The state of the mainstream men’s sector is a classic example – with the likes of Loaded, FHM, Maxim, Nuts and Zoo going to the wall, while a thriving independent sector has ensured there are more titles around than for decades.

The designer and  MagCulture founder will address the questions of why this has happened even in the face of the digital onslaught that’s at the top of the media agenda and whether the trend will continue (of course it will!).

I was at the MagCulture shop  when the recording was made this month – with a certain level of irony because I’d just just come from the Printers Unite conference at the Karl Marx Library where I was delivering a paper on how magazines and newspapers responded to print disputes.

Codd’s bottles and codswallop in The Caterer magazine

November 17, 2016
Advert for Codd's globe-stoppered bottles from the Caterer magazine (1878)

Advert for Codd’s globe-stoppered bottles from the Caterer magazine (1878)

‘Codswallop’ is a term long-known to me as meaning ‘drivel’ so I was intrigued to come across this advert for Codd’s bottles, from which the word is supposed to be derived. The story goes that Hiram Codd patented a bottle for fizzy drinks with a glass marble – a ‘globe’ – in the neck and that ‘wallop’ was slang for beer, so ‘Codd’s wallop’ became a derogatory term for weak beer.

Codd’s ‘globe-stoppered’ bottles were very popular – ‘the greatest invention of the age in connection with aerated waters’, according to another advertiser –  with 450 soda water makers using the technology according to the advert. It won awards from Philadelphia to Vienna.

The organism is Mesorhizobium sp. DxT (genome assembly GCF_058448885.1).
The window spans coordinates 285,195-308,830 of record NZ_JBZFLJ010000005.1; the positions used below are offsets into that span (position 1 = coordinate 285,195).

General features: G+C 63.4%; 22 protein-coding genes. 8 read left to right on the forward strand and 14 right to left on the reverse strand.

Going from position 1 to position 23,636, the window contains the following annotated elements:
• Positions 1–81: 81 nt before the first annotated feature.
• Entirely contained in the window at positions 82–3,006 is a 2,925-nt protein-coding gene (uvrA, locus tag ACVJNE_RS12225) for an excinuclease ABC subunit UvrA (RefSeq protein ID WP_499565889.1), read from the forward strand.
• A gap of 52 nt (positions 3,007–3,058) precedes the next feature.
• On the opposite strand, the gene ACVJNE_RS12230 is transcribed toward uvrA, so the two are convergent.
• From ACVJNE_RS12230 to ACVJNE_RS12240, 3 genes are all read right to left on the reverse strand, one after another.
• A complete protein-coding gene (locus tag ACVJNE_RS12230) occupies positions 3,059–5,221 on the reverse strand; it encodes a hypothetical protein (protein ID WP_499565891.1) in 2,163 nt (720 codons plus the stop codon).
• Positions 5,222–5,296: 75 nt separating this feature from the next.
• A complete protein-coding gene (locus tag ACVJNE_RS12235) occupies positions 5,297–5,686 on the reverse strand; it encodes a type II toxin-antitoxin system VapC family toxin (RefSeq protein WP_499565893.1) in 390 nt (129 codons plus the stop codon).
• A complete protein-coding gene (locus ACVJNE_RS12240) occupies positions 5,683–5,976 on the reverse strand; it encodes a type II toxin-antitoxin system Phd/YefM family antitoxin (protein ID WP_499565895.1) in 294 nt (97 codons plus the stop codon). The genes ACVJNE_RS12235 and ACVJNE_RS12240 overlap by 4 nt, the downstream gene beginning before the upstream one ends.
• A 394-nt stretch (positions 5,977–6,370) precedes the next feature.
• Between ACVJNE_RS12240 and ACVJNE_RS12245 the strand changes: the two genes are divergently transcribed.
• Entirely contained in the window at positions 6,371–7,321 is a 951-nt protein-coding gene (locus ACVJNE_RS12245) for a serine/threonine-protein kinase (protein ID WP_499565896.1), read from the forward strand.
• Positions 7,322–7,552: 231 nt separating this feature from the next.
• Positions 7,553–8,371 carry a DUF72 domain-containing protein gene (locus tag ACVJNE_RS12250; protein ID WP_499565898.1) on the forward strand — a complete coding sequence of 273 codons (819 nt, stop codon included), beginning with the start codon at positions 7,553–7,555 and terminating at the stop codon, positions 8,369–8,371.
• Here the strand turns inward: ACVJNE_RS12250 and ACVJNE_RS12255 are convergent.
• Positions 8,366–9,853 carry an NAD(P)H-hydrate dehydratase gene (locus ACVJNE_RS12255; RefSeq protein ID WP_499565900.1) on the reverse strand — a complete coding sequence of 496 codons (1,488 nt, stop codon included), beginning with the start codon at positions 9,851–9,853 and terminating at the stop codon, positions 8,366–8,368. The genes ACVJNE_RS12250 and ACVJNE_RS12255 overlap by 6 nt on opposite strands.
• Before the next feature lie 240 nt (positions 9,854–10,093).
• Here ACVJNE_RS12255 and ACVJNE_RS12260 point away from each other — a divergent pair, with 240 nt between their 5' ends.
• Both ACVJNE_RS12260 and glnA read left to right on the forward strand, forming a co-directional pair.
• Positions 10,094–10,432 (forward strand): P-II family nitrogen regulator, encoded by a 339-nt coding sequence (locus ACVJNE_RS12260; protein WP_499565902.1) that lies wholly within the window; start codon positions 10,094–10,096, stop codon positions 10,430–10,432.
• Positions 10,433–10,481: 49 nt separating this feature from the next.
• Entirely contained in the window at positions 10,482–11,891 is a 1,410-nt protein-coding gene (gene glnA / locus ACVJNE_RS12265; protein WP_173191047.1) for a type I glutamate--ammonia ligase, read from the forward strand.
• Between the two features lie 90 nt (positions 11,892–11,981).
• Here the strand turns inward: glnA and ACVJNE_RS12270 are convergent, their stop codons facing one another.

For the editors at the Oxford English Dictionary, however, the Codd’s wallop story poses a problem because they can find no trace of it until 1959, when it crops up in an episode Hancocks’s Half Hour:

Tony (Hancock): I was not.

Sidney (Sid James): Don’t give me that old codswallop. You were counting your money…

The theory has been cited in Brewer’s Dictionary of Phrase and Fable, but how could if have survived by word of mouth for the best part of 100 years without  ever being captured in print?

The page advert for Codd’s bottles appeared in the launch issue of The Caterer & Refreshment Contractors Gazette, from April 6, 1878. It was published by J Gilbert Smith & Co under the editorship of John Plummer and is a fascinating magazine, for its advertising as well as the editorial. And it’s still going strong today, as The Caterer, a ‘multimedia brand’ that regards itself as ‘the beating heart of UK hospitality’.

In 1878, The Caterer was based at 67 Leadenhall Street in the City of London. This was close to Leadenhall Market, a covered food market built in 1881, though there had been traders there for 400 years. The market specialised in meat – hence the butchers’ hooks that can still be seen outside many of the shops – though today you’re more likely to go there for a lunchtime beer or on a scene-spotting trip for the Harry Potter films.

Night of the supermoon

November 14, 2016
Bite Me magazine

Bite Me magazine

The papers are full of talk of a supermoon tonight and how this will not occur again until 2034. The last time I covered this aspect of astronomy was when a copy of the first issue of Bite Me magazine sold for £21, at a time that coincided with the supermoon eclipse. [BTW, this is a difficult post to write, my Mac keeps turning ‘supermoon’ into ‘superman’ – all this talk of AI, but computers are just getting more stupid!].